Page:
As great as the blues standards are here, Landreth’s originals are equally as excellent. The title track, BBTB, features Sonny massaging an acoustic National Steel resonator guitar, sliding along like a weaving-walking drunk. His lyrics pay tribute to some bluesmen that paved the way before him and were his major influences.  Examples such as “Muddy Waters on the rise in songs that get us through the times” and the chorus “Sisters and brothers, of every color, bound to one another, bound by the blues,” are enlightening to the album’s purpose.

The Mississippi-born, Louisiana-raised slide guitar guru offers up some leisurely country-blues on “The High Side.”  Vivid lyrics abound with a tale of hard times on the road in the summer of ’72, maneuvering the Texas panhandle, breaking down in Wichita Falls, and having some bad dudes make off with his guitar and his vehicle equipped with a “modern” 8-track player.  Sonny slippery-slides his resonator melodically along in trademark fashion while dancing the Tulsa time shuffle/stroll.  

A smoky haze echoey atmosphere permeates “Where They Will.”  Landreth’s musical philosophy is presented as “let the Blues take me where they will;” confident in his knowledge that trusting his blues instincts will guide him well on life’s journey. It’s a powerful song, potent as Tennessee moonshine whiskey.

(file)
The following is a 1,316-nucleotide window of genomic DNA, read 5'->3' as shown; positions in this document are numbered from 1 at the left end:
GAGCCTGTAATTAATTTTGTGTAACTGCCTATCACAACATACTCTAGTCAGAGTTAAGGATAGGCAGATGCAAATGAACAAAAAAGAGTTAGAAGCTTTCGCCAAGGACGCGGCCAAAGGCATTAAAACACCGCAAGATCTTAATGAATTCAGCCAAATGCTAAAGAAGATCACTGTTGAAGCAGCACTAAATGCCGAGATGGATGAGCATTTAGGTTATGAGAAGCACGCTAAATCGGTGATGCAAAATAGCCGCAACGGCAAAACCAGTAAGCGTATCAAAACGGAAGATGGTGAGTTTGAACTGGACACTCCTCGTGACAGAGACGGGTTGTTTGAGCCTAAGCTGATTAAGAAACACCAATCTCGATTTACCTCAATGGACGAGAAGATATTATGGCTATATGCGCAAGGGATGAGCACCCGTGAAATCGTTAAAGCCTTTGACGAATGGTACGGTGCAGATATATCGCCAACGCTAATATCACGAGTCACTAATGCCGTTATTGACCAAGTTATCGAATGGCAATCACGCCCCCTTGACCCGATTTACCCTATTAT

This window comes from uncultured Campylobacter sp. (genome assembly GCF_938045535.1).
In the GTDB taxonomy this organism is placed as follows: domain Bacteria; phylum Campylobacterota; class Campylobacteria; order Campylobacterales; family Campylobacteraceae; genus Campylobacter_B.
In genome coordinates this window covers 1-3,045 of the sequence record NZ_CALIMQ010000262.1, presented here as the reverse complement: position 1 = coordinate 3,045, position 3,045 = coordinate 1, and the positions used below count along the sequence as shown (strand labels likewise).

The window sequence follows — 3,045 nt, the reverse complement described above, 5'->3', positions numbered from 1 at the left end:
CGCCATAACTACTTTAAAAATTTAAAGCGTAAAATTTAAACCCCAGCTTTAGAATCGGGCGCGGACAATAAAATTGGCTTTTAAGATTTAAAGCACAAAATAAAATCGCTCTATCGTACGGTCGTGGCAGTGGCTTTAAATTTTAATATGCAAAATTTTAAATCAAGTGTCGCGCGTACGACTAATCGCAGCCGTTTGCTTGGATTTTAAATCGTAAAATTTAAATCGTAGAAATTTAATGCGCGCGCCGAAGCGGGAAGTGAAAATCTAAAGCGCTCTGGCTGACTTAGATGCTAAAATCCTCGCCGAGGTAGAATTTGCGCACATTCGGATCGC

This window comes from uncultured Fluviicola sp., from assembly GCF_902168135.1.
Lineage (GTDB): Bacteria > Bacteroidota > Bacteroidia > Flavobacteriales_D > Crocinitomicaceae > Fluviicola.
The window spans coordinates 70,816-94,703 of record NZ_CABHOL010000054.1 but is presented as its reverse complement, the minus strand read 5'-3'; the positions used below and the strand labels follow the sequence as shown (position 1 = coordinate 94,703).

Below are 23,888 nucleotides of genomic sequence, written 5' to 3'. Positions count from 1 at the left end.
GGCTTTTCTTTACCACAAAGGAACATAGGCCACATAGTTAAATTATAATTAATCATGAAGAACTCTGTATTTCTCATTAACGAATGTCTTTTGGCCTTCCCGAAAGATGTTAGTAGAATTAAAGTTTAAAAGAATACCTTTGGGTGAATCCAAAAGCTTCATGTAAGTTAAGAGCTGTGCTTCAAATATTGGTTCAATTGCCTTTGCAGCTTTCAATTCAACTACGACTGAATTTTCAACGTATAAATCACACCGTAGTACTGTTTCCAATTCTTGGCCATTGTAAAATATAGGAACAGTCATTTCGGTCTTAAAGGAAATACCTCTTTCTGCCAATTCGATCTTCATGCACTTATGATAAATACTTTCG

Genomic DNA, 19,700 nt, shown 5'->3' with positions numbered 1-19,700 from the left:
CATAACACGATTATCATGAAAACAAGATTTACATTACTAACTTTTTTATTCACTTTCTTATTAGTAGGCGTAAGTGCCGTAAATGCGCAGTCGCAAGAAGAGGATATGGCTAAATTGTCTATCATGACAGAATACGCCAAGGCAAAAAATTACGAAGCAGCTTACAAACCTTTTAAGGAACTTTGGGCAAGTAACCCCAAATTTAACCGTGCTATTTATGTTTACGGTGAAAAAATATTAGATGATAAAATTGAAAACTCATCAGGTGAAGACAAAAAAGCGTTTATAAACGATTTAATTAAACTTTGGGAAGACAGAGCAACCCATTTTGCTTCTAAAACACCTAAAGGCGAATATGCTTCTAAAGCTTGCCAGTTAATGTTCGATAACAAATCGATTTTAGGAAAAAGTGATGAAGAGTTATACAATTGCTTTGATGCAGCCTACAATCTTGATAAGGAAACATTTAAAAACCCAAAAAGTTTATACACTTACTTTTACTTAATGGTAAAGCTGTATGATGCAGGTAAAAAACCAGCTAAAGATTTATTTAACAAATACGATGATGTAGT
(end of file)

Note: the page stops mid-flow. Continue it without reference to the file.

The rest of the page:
Sonny Landreth has furthered his reputation for composing engaging and exciting instrumentals.   Bound By The Blues has two outstanding ones.  “Firebird Blues” is a slinky simmering tribute to the late, great Johnny Winter.  The song is named after the Gibson guitar Winter was wielding when Landreth met him long ago. Sonny uses a guitar tone that is distorted, dirty, and raw in this slow blues that recalls the days when Johnny Winter was straddling the borderline that separates the blues from rock and roll. 

The album closes with a well-crafted upbeat instrumental entitled “Simcoe Street.” Landreth plays his heart out, giving a display of his marvelous guitar dexterity. Simcoe is the name of the street in Lafayette, Louisiana where the album was recorded and co-produced by Sonny with Tony Daigle (Electric Comoland).  The production as well as the mastering of Bound By The Blues is notable.  

The album cover tells a story all by itself.  A black and white photograph of Landreth with his guitar is shown, with Sonny’s head and lower body cropped from the picture. Sonny’s right hand is slightly out of focus drawing the focus to his left hand on the fretboard with his bottleneck slide placed on his pinky finger.  The inside photos are also meaningful, honoring some of the legends of the Blues and displaying some of Sonny’s beautiful instruments.    

Bound By The Blues is a tour-de-force sensational reaffirmation of the healing power of the blues that can soothe your soul.  These ten wonderfully bluesy tracks shine like a beacon that guides us Blues enthusiasts to safe harbor.